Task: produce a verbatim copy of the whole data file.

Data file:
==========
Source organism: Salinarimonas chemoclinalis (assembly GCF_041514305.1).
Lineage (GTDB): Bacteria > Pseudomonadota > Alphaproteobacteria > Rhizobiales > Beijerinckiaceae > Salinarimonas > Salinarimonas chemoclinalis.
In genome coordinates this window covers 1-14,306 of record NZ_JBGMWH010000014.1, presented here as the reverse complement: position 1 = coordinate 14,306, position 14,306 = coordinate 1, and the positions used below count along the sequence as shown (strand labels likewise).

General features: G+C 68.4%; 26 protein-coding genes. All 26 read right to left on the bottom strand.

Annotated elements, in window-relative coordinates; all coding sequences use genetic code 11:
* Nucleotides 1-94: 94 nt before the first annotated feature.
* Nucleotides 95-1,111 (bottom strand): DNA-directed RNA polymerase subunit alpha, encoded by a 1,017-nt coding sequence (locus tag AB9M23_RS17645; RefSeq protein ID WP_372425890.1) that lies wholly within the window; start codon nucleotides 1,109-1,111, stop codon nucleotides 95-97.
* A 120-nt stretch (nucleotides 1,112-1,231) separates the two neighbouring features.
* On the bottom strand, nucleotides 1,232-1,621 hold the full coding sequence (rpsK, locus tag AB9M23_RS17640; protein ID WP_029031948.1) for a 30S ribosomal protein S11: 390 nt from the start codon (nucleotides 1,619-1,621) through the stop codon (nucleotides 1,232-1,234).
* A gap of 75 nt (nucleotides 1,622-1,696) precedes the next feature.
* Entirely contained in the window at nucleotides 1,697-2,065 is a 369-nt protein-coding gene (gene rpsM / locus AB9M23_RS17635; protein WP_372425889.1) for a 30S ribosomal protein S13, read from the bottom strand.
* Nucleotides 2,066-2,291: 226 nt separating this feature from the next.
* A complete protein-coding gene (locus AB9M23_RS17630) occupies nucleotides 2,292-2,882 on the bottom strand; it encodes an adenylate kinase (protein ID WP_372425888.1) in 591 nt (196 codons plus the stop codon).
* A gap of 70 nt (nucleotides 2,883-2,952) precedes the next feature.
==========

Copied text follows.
Source organism: Salinarimonas chemoclinalis (assembly GCF_041514305.1).
Lineage (GTDB): Bacteria > Pseudomonadota > Alphaproteobacteria > Rhizobiales > Beijerinckiaceae > Salinarimonas > Salinarimonas chemoclinalis.
In genome coordinates this window covers 1-14,306 of record NZ_JBGMWH010000014.1, presented here as the reverse complement: position 1 = coordinate 14,306, position 14,306 = coordinate 1, and the positions used below count along the sequence as shown (strand labels likewise).

General features: G+C 68.4%; 26 protein-coding genes. All 26 read right to left on the bottom strand.

Annotated elements, in window-relative coordinates; all coding sequences use genetic code 11:
* Nucleotides 1-94: 94 nt before the first annotated feature.
* Nucleotides 95-1,111 (bottom strand): DNA-directed RNA polymerase subunit alpha, encoded by a 1,017-nt coding sequence (locus tag AB9M23_RS17645; RefSeq protein ID WP_372425890.1) that lies wholly within the window; start codon nucleotides 1,109-1,111, stop codon nucleotides 95-97.
* A 120-nt stretch (nucleotides 1,112-1,231) separates the two neighbouring features.
* On the bottom strand, nucleotides 1,232-1,621 hold the full coding sequence (rpsK, locus tag AB9M23_RS17640; protein ID WP_029031948.1) for a 30S ribosomal protein S11: 390 nt from the start codon (nucleotides 1,619-1,621) through the stop codon (nucleotides 1,232-1,234).
* A gap of 75 nt (nucleotides 1,622-1,696) precedes the next feature.
* Entirely contained in the window at nucleotides 1,697-2,065 is a 369-nt protein-coding gene (gene rpsM / locus AB9M23_RS17635; protein WP_372425889.1) for a 30S ribosomal protein S13, read from the bottom strand.
* Nucleotides 2,066-2,291: 226 nt separating this feature from the next.
* A complete protein-coding gene (locus AB9M23_RS17630) occupies nucleotides 2,292-2,882 on the bottom strand; it encodes an adenylate kinase (protein ID WP_372425888.1) in 591 nt (196 codons plus the stop codon).
* A gap of 70 nt (nucleotides 2,883-2,952) precedes the next feature.